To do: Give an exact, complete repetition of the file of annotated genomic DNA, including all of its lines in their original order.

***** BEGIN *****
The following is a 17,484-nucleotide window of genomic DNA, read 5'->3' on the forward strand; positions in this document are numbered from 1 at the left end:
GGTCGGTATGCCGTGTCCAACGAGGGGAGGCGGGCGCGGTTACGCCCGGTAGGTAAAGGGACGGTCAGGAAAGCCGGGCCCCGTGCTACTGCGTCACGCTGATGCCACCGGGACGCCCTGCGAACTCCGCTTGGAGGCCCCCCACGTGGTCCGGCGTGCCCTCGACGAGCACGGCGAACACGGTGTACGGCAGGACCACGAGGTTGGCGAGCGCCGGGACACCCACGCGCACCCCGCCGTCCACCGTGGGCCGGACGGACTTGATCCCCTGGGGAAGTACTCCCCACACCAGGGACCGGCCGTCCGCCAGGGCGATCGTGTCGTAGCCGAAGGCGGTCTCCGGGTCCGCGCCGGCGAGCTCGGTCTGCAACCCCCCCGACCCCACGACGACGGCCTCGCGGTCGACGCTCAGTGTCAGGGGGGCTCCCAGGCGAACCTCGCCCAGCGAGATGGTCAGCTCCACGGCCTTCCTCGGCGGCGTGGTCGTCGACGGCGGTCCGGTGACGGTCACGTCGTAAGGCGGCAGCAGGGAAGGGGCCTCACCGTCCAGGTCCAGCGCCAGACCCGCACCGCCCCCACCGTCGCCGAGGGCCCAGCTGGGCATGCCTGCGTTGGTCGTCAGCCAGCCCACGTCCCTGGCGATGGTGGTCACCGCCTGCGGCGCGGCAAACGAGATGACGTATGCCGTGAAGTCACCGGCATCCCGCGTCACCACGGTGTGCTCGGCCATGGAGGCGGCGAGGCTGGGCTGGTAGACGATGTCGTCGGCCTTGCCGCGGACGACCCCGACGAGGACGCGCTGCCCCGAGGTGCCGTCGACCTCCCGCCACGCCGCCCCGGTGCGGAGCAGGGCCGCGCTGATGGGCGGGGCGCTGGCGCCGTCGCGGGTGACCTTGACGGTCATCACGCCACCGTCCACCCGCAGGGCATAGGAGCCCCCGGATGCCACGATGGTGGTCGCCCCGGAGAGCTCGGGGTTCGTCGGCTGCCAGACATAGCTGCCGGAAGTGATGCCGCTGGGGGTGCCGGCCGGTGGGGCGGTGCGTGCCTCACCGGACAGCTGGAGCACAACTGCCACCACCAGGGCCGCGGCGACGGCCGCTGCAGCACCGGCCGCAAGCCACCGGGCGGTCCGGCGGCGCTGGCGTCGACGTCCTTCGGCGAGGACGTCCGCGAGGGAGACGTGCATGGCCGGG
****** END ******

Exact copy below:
The following is a 17,484-nucleotide window of genomic DNA, read 5'->3' on the forward strand; positions in this document are numbered from 1 at the left end:
GGTCGGTATGCCGTGTCCAACGAGGGGAGGCGGGCGCGGTTACGCCCGGTAGGTAAAGGGACGGTCAGGAAAGCCGGGCCCCGTGCTACTGCGTCACGCTGATGCCACCGGGACGCCCTGCGAACTCCGCTTGGAGGCCCCCCACGTGGTCCGGCGTGCCCTCGACGAGCACGGCGAACACGGTGTACGGCAGGACCACGAGGTTGGCGAGCGCCGGGACACCCACGCGCACCCCGCCGTCCACCGTGGGCCGGACGGACTTGATCCCCTGGGGAAGTACTCCCCACACCAGGGACCGGCCGTCCGCCAGGGCGATCGTGTCGTAGCCGAAGGCGGTCTCCGGGTCCGCGCCGGCGAGCTCGGTCTGCAACCCCCCCGACCCCACGACGACGGCCTCGCGGTCGACGCTCAGTGTCAGGGGGGCTCCCAGGCGAACCTCGCCCAGCGAGATGGTCAGCTCCACGGCCTTCCTCGGCGGCGTGGTCGTCGACGGCGGTCCGGTGACGGTCACGTCGTAAGGCGGCAGCAGGGAAGGGGCCTCACCGTCCAGGTCCAGCGCCAGACCCGCACCGCCCCCACCGTCGCCGAGGGCCCAGCTGGGCATGCCTGCGTTGGTCGTCAGCCAGCCCACGTCCCTGGCGATGGTGGTCACCGCCTGCGGCGCGGCAAACGAGATGACGTATGCCGTGAAGTCACCGGCATCCCGCGTCACCACGGTGTGCTCGGCCATGGAGGCGGCGAGGCTGGGCTGGTAGACGATGTCGTCGGCCTTGCCGCGGACGACCCCGACGAGGACGCGCTGCCCCGAGGTGCCGTCGACCTCCCGCCACGCCGCCCCGGTGCGGAGCAGGGCCGCGCTGATGGGCGGGGCGCTGGCGCCGTCGCGGGTGACCTTGACGGTCATCACGCCACCGTCCACCCGCAGGGCATAGGAGCCCCCGGATGCCACGATGGTGGTCGCCCCGGAGAGCTCGGGGTTCGTCGGCTGCCAGACATAGCTGCCGGAAGTGATGCCGCTGGGGGTGCCGGCCGGTGGGGCGGTGCGTGCCTCACCGGACAGCTGGAGCACAACTGCCACCACCAGGGCCGCGGCGACGGCCGCTGCAGCACCGGCCGCAAGCCACCGGGCGGTCCGGCGGCGCTGGCGTCGACGTCCTTCGGCGAGGACGTCCGCGAGGGAGACGTGCATGGCCGGG